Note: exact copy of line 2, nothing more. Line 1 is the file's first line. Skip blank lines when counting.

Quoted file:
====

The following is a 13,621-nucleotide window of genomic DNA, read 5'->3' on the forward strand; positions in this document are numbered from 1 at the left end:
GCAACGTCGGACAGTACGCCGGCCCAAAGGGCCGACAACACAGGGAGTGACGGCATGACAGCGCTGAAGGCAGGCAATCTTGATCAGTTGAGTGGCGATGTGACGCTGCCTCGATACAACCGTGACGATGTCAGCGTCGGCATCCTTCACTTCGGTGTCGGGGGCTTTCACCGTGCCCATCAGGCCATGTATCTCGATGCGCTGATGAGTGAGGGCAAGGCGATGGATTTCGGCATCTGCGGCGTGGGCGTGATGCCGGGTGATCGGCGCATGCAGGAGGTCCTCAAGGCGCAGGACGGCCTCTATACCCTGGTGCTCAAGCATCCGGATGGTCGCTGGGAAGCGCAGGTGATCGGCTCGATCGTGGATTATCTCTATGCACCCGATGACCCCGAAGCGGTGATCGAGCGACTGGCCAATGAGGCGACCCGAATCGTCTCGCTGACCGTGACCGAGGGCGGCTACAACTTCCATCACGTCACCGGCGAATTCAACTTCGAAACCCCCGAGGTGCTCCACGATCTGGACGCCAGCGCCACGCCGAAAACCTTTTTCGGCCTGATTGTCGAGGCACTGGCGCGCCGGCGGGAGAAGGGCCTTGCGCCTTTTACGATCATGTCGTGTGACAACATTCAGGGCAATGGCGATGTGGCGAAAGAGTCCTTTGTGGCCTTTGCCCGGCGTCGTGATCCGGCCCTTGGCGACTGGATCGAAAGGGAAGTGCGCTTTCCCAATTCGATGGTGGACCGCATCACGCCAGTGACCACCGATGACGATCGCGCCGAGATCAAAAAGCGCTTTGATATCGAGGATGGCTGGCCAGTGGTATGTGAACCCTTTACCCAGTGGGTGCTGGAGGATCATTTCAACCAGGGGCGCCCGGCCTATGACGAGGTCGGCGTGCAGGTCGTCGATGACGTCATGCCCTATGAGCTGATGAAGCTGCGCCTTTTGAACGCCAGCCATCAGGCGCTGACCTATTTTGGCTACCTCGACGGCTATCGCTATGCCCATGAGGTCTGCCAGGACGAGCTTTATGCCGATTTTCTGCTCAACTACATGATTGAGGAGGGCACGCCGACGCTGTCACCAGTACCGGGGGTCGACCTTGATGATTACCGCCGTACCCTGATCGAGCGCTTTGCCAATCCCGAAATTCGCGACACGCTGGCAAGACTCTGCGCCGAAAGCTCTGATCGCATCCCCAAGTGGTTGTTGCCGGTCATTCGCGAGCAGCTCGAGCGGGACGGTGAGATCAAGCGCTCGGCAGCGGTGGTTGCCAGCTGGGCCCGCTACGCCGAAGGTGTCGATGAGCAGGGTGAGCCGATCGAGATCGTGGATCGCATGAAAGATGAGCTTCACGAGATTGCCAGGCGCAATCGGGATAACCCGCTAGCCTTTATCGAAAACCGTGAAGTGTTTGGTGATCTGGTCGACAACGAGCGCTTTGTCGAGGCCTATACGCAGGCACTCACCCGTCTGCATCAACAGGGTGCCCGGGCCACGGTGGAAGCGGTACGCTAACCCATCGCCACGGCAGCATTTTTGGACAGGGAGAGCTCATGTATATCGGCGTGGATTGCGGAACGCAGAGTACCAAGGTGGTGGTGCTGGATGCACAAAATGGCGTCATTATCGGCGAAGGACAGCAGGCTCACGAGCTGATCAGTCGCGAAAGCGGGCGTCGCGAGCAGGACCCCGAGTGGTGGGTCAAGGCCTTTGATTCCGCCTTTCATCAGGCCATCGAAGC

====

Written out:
GCAACGTCGGACAGTACGCCGGCCCAAAGGGCCGACAACACAGGGAGTGACGGCATGACAGCGCTGAAGGCAGGCAATCTTGATCAGTTGAGTGGCGATGTGACGCTGCCTCGATACAACCGTGACGATGTCAGCGTCGGCATCCTTCACTTCGGTGTCGGGGGCTTTCACCGTGCCCATCAGGCCATGTATCTCGATGCGCTGATGAGTGAGGGCAAGGCGATGGATTTCGGCATCTGCGGCGTGGGCGTGATGCCGGGTGATCGGCGCATGCAGGAGGTCCTCAAGGCGCAGGACGGCCTCTATACCCTGGTGCTCAAGCATCCGGATGGTCGCTGGGAAGCGCAGGTGATCGGCTCGATCGTGGATTATCTCTATGCACCCGATGACCCCGAAGCGGTGATCGAGCGACTGGCCAATGAGGCGACCCGAATCGTCTCGCTGACCGTGACCGAGGGCGGCTACAACTTCCATCACGTCACCGGCGAATTCAACTTCGAAACCCCCGAGGTGCTCCACGATCTGGACGCCAGCGCCACGCCGAAAACCTTTTTCGGCCTGATTGTCGAGGCACTGGCGCGCCGGCGGGAGAAGGGCCTTGCGCCTTTTACGATCATGTCGTGTGACAACATTCAGGGCAATGGCGATGTGGCGAAAGAGTCCTTTGTGGCCTTTGCCCGGCGTCGTGATCCGGCCCTTGGCGACTGGATCGAAAGGGAAGTGCGCTTTCCCAATTCGATGGTGGACCGCATCACGCCAGTGACCACCGATGACGATCGCGCCGAGATCAAAAAGCGCTTTGATATCGAGGATGGCTGGCCAGTGGTATGTGAACCCTTTACCCAGTGGGTGCTGGAGGATCATTTCAACCAGGGGCGCCCGGCCTATGACGAGGTCGGCGTGCAGGTCGTCGATGACGTCATGCCCTATGAGCTGATGAAGCTGCGCCTTTTGAACGCCAGCCATCAGGCGCTGACCTATTTTGGCTACCTCGACGGCTATCGCTATGCCCATGAGGTCTGCCAGGACGAGCTTTATGCCGATTTTCTGCTCAACTACATGATTGAGGAGGGCACGCCGACGCTGTCACCAGTACCGGGGGTCGACCTTGATGATTACCGCCGTACCCTGATCGAGCGCTTTGCCAATCCCGAAATTCGCGACACGCTGGCAAGACTCTGCGCCGAAAGCTCTGATCGCATCCCCAAGTGGTTGTTGCCGGTCATTCGCGAGCAGCTCGAGCGGGACGGTGAGATCAAGCGCTCGGCAGCGGTGGTTGCCAGCTGGGCCCGCTACGCCGAAGGTGTCGATGAGCAGGGTGAGCCGATCGAGATCGTGGATCGCATGAAAGATGAGCTTCACGAGATTGCCAGGCGCAATCGGGATAACCCGCTAGCCTTTATCGAAAACCGTGAAGTGTTTGGTGATCTGGTCGACAACGAGCGCTTTGTCGAGGCCTATACGCAGGCACTCACCCGTCTGCATCAACAGGGTGCCCGGGCCACGGTGGAAGCGGTACGCTAACCCATCGCCACGGCAGCATTTTTGGACAGGGAGAGCTCATGTATATCGGCGTGGATTGCGGAACGCAGAGTACCAAGGTGGTGGTGCTGGATGCACAAAATGGCGTCATTATCGGCGAAGGACAGCAGGCTCACGAGCTGATCAGTCGCGAAAGCGGGCGTCGCGAGCAGGACCCCGAGTGGTGGGTCAAGGCCTTTGATTCCGCCTTTCATCAGGCCATCGAAGC